Rent due on the 1st with a 5 day grace and after it's 10% late fee (NEVER forgive a late fee). It's the only way you can "train your tenant to be timely".

After the grace period, I immediately serve the tenant with a 3 day notice to pay or quit if I don't collect after the 3 days, I immediately commence the eviction service. It can take me 30-60 days to evict the tenant with a writ of possession. When you start the process early you get your property back much sooner.

My lease has no grace period per se. The rent is due on the first, and I'm legally able to file a Pay or Quit the next day. But because the first of the month doesn't always fall on a payday, I will give the tenant two more days to pay the rent without a late fee. The late fee is due on the 4th with the full amount of the rent. If not, the Pay or Quit is served. 

I go over all this with the tenant prior to lease signing, and make sure they initial the bottom of each page of the lease as we discuss each point - specifically, when/how to pay rent.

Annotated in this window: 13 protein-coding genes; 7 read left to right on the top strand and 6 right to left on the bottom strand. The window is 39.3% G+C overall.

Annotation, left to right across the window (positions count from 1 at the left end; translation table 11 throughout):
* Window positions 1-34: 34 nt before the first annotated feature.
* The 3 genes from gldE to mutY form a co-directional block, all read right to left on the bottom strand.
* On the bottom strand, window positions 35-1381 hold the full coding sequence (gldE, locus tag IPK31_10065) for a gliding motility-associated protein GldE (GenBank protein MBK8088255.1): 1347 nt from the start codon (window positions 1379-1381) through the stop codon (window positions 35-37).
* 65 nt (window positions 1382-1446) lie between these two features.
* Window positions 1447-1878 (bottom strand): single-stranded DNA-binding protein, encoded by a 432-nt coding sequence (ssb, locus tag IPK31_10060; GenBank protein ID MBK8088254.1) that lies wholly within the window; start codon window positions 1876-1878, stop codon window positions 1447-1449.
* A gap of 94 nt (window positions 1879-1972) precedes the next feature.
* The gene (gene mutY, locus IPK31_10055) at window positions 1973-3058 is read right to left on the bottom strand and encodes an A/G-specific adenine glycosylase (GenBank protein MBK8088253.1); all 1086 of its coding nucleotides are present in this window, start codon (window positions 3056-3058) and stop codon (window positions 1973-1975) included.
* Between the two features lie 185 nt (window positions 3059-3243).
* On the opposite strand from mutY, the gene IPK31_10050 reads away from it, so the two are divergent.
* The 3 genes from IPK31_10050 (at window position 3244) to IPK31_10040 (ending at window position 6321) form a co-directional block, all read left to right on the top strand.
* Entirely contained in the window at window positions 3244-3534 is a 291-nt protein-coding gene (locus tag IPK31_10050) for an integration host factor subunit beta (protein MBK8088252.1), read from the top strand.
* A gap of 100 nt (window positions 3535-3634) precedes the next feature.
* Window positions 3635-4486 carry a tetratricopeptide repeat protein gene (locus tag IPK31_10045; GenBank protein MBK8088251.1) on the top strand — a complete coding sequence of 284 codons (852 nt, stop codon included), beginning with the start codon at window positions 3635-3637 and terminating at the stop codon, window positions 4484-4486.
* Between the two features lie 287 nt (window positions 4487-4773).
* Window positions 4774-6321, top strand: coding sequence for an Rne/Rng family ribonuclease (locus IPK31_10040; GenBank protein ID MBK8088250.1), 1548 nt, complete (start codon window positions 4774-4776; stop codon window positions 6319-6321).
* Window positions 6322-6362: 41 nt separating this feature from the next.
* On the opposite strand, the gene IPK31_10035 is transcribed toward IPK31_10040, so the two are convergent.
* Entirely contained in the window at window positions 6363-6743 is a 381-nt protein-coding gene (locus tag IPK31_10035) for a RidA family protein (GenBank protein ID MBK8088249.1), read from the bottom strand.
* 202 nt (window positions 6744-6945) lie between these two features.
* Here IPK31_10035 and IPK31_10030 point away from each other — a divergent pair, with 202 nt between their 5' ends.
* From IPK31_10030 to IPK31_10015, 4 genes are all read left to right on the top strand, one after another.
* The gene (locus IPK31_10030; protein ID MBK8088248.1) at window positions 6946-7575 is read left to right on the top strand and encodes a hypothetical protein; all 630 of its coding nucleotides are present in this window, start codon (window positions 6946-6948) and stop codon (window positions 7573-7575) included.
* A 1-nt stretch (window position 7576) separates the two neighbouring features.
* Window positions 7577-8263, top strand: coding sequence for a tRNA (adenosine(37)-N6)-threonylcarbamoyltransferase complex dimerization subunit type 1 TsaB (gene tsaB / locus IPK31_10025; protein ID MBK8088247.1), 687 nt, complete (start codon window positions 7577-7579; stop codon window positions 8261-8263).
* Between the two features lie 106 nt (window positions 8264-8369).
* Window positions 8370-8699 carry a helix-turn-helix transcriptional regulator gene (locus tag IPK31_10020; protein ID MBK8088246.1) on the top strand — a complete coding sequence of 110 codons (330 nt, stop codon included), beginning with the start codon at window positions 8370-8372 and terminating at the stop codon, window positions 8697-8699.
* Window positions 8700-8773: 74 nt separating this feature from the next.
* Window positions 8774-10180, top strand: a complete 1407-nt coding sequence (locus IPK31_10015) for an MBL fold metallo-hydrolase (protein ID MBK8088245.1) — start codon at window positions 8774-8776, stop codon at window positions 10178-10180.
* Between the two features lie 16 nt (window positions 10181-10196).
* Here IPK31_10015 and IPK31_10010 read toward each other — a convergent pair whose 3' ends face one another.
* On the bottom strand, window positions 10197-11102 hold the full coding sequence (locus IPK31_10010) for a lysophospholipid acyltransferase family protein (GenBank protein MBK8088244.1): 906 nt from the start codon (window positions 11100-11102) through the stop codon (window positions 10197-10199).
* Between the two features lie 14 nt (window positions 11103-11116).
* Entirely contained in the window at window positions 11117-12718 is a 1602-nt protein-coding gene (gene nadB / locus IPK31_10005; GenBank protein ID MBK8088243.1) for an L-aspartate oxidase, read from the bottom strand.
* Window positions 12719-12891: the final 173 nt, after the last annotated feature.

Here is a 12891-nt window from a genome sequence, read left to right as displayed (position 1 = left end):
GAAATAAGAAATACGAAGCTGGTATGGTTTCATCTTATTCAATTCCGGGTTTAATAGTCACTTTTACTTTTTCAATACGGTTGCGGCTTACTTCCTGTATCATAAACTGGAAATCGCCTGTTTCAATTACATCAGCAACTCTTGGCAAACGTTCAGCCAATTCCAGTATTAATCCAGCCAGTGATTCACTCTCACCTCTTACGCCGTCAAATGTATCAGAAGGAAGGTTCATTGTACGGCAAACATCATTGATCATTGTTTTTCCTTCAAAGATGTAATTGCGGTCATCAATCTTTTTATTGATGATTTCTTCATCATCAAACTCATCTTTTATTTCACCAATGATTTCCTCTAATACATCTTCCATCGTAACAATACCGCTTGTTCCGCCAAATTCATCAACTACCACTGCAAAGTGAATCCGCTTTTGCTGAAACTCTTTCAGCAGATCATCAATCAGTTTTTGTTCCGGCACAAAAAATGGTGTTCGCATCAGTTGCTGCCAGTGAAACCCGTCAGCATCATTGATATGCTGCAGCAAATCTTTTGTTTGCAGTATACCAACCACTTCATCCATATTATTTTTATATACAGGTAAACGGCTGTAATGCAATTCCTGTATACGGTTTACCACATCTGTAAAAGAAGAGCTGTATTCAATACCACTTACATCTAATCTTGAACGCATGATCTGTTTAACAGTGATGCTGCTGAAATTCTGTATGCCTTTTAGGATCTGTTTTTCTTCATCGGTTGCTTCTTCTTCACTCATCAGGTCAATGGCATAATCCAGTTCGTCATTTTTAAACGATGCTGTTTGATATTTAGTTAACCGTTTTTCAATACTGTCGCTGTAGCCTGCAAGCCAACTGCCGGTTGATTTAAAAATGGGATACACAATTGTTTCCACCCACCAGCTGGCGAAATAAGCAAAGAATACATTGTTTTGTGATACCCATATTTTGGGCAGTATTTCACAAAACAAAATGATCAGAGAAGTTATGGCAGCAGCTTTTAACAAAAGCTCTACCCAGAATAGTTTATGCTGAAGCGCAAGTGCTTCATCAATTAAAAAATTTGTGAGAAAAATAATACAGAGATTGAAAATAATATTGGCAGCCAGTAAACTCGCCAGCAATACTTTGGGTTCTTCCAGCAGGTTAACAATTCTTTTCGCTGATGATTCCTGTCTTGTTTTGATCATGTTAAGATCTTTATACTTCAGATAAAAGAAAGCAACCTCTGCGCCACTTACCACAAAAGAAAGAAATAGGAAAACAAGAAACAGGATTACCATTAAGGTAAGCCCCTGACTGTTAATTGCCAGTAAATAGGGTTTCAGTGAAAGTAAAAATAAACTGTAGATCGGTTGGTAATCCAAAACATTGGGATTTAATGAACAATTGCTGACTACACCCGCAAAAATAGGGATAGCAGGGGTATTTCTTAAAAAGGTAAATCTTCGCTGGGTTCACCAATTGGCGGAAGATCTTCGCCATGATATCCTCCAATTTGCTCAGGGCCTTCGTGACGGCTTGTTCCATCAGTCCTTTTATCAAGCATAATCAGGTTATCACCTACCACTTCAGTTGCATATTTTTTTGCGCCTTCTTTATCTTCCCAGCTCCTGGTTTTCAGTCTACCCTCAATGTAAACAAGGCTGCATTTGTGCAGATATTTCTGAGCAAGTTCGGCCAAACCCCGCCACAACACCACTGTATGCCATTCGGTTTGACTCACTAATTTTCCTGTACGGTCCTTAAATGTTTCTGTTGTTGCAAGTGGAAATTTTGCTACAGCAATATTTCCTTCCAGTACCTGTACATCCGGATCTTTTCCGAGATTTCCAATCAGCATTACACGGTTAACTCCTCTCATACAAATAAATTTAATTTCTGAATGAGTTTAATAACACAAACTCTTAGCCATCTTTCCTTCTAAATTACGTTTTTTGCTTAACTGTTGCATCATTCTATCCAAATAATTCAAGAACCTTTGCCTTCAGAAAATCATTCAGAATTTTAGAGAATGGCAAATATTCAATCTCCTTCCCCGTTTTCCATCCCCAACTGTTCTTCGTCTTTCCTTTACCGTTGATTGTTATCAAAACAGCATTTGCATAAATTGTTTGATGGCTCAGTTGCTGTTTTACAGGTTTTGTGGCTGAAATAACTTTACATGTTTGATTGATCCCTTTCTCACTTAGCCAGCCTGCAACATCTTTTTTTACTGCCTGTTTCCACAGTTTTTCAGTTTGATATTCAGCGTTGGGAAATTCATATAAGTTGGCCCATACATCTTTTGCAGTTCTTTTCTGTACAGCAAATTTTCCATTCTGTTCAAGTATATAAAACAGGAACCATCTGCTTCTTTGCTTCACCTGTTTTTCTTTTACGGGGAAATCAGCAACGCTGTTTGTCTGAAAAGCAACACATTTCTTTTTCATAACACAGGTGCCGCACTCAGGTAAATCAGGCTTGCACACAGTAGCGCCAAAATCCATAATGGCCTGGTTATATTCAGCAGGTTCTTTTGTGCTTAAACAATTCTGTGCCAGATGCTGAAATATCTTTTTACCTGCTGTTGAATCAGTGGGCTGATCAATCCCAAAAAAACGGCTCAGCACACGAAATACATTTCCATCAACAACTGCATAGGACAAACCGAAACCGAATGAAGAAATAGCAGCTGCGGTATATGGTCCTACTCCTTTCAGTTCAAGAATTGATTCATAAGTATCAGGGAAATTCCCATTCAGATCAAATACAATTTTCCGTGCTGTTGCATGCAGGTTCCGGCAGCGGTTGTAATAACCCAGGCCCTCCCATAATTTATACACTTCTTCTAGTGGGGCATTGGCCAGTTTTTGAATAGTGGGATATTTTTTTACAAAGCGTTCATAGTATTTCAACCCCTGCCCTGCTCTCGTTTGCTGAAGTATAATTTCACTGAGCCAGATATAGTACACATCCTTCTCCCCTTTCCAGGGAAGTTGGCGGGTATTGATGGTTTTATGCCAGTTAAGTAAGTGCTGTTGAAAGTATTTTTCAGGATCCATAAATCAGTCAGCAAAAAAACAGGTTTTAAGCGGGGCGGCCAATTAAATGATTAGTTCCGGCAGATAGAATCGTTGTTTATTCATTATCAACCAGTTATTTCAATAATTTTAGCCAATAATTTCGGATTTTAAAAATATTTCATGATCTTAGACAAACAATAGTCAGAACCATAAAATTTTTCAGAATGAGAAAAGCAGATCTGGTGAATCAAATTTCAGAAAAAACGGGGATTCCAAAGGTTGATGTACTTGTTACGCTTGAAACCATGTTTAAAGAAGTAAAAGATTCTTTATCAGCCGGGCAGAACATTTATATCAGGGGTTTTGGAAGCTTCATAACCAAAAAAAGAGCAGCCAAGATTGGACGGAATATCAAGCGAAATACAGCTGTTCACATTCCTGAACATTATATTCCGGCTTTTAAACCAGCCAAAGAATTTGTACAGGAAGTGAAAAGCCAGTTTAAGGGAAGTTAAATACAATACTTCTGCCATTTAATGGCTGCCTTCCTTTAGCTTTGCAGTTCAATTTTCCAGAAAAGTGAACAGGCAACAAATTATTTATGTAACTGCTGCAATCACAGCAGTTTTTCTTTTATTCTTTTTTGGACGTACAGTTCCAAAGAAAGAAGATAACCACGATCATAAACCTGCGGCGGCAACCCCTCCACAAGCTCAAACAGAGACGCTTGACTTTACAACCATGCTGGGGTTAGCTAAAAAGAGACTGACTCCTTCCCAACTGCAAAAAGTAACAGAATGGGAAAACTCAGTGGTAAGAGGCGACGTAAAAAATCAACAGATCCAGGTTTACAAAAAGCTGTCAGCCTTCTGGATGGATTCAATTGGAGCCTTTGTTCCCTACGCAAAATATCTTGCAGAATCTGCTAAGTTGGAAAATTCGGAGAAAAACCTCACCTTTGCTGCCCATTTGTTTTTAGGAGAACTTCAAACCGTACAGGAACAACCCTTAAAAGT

I enforce the late fees and will usually only email or text them one time. 10 days is far too long. The longer you wait, the more you lose. I can almost guarantee that serving the Pay or Quit notice will get you an immediate response. Those are scarier than any letter from the landlord. You don't have to beg for the rent. They pay, they stay. They don't, they won't.

Forget about the emails and text which are easy for you just go and knock on the door and talk to the tenant.


Joe Gore

Joe,

Knocking on the door of a tenant who is 10 days late is more then likely a waste of time and energy (Esp. if you live far away) as they will almost definitely avoid you by not answering the door Etc....  Especially if they are ignoring e-mails and txts...  If you occupy the same residence as in a 2 Family owner occupied that may have some value but if the tenant really wants to avoid you they will trust me, (ask me how i know.. lol)

I follow the above rules  one polite e-mail and or txt if no response I file the eviction paperwork for non payment aafter the 5 day grace period. Here in NJ it is pretty cut and dry for non payment evictions. Other types of evictions can be difficult but the law in NJ states a landlord is entitled to their monthly rent consistently in full and on time.